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Sen. Pres. ‘aggressive’ on Medicaid

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 By Jim Saunders
 8/3/2010 © Health News Florida

Incoming Senate President Mike Haridopolos leaves little doubt about his views on major health-care issues. He calls Medicaid "broken.'' And, to him, the new federal health-care law is "Obamacare.''

But as Haridopolos sets off Wednesday on a whirlwind "Health Care Solutions Tour" from Miami to Tallahassee, he is preparing for a tough debate next year about how --- or even whether --- to overhaul Medicaid.

The Merritt Island Republican will travel during the three-day tour to places such as clinics, hospitals and an HMO to gather information and to focus attention on Medicaid. He, along with many other Republican leaders, argue the roughly $20 billion program needs to be revamped because of escalating costs.

"I'm going to be very aggressive on this,'' Haridopolos said during a phone interview Monday.

But Crestview Republican Durell Peaden and incoming Senate Democratic Leader Nan Rich -- both longtime leaders on health and human-services issues -- said it will take more than a three-day tour to study the Medicaid issue. Rich, D-Weston, said she thinks Haridopolos' tour is "very political.''

"Is this going to be a preaching tour or a listening tour?'' asked Peaden, who chairs the Senate Health and Human Services Appropriations Committee and will leave office this fall because of term limits.

Haridopolos, 40, a lecturer at the Bob Graham Center for Public Service at the University of Florida, was chosen by fellow Republicans to succeed outgoing Senate President Jeff Atwater after the November elections. Republicans far outnumber Democrats in the Senate, which allows them to select the president.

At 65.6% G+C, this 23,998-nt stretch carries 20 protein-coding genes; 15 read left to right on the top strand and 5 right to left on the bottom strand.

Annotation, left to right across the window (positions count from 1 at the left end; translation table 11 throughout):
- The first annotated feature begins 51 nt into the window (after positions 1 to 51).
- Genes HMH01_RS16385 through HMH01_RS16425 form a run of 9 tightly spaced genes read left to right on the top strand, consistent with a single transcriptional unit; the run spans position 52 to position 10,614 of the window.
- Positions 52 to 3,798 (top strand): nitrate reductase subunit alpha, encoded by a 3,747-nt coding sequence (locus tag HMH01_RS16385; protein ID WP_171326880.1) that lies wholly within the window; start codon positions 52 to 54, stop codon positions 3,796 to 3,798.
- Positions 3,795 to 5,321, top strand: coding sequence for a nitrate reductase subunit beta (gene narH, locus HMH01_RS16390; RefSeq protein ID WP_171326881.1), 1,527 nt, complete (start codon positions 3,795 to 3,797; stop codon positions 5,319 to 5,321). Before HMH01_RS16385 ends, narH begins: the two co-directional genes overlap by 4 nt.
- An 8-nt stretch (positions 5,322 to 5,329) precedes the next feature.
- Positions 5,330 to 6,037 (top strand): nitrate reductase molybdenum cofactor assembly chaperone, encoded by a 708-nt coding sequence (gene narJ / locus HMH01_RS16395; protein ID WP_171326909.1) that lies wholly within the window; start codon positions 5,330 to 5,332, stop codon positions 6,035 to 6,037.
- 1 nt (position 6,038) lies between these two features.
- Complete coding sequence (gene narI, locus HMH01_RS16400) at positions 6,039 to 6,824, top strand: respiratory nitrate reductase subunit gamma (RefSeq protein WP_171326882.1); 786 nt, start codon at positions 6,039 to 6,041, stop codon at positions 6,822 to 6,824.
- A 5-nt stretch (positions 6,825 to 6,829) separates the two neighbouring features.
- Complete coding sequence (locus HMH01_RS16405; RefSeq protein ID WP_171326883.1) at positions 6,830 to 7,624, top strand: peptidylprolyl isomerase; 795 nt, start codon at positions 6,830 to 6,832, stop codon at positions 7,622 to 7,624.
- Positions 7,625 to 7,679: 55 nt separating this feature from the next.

Since getting elected to the House in 2000 and moving to the Senate in 2003, Haridopolos has been an outspoken conservative on many issues such as taxes. He has repeatedly indicated he wants to shift the Senate --- which during the past decade has generally been less conservative than the House --- further to the political right.

"This is a new Senate,'' Haridopolos said. "It's a more conservative Senate.''

That approach is reflected in his stances on issues such as Medicaid, the federal health-care law and his support for placing more limits on medical-malpractice lawsuits. Haridopolos, however, also has a personal connection to many of the health-care issues, as his wife, Stephanie, is a family-practice physician. She will join him on the tour. 

Changing Medicaid is politically --- and technically --- difficult, with lobbyists for powerful groups such as doctors, HMOs and hospitals trying to influence the outcome. Also, any major changes ultimately would have to be approved by the federal government, which during Haridopolos' term will have Democratic leadership.

"You've got to do what you think is right,'' said Sen. John Thrasher, a St. Augustine Republican who also is chairman of the Florida Republican Party. "And I think that is where Mike is coming from.''